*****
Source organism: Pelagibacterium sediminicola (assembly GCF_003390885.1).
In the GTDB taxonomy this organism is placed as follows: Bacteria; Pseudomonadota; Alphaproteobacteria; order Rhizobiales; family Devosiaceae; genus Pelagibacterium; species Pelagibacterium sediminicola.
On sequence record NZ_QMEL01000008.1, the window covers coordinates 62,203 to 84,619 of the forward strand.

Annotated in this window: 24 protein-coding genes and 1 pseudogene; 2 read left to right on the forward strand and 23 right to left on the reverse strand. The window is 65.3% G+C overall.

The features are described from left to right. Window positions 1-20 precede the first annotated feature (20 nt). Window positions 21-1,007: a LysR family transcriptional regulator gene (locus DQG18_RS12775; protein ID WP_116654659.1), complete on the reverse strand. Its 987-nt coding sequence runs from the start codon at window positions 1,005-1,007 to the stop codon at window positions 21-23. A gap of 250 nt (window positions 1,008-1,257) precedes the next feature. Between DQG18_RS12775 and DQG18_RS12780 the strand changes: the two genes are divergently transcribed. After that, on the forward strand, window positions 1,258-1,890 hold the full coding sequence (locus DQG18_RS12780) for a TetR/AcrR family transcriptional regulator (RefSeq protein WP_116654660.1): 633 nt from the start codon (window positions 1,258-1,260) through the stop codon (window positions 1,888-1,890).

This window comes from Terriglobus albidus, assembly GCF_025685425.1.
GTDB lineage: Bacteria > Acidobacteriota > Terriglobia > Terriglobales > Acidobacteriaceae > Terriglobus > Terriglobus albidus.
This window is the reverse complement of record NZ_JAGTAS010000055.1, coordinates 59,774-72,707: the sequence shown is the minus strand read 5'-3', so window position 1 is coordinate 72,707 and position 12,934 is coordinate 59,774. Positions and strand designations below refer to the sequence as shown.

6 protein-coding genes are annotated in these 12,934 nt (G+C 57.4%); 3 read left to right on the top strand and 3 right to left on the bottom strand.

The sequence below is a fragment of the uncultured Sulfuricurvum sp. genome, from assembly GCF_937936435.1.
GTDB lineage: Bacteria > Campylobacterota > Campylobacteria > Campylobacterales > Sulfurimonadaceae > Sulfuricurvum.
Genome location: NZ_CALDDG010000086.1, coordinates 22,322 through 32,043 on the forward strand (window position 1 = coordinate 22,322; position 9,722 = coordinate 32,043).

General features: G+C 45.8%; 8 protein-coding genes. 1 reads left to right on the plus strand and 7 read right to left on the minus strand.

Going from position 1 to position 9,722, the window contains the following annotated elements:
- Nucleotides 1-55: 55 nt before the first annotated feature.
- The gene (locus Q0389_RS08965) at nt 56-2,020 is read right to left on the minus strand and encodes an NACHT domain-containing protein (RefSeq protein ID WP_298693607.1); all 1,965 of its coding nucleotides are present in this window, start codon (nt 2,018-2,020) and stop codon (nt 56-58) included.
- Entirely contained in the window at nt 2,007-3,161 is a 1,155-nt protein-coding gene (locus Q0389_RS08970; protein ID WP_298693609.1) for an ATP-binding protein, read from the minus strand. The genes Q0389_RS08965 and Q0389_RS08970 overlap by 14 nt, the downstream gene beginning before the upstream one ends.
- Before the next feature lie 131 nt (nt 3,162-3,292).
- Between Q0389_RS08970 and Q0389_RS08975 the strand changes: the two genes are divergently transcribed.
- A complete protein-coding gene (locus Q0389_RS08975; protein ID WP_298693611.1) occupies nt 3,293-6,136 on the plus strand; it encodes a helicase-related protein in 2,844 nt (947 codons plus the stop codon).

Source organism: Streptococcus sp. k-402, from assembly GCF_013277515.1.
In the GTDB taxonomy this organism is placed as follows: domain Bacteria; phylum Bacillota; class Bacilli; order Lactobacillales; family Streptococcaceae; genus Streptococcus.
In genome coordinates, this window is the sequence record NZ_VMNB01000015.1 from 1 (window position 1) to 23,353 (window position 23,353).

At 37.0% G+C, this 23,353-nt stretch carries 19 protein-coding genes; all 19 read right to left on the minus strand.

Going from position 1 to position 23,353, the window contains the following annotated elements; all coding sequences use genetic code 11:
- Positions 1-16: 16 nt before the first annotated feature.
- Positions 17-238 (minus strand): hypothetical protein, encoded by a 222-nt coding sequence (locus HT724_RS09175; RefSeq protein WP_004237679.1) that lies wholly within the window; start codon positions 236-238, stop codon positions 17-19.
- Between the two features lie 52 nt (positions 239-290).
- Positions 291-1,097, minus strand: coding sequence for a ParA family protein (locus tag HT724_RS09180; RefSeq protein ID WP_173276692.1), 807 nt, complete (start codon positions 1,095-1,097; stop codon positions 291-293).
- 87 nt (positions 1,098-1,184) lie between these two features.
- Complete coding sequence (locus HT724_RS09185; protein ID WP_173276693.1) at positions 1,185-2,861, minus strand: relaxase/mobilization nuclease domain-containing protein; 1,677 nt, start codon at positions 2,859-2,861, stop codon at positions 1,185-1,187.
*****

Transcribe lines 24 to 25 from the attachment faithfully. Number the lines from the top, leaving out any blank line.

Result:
At 37.0% G+C, this 23,353-nt stretch carries 19 protein-coding genes; all 19 read right to left on the minus strand.

Going from position 1 to position 23,353, the window contains the following annotated elements; all coding sequences use genetic code 11: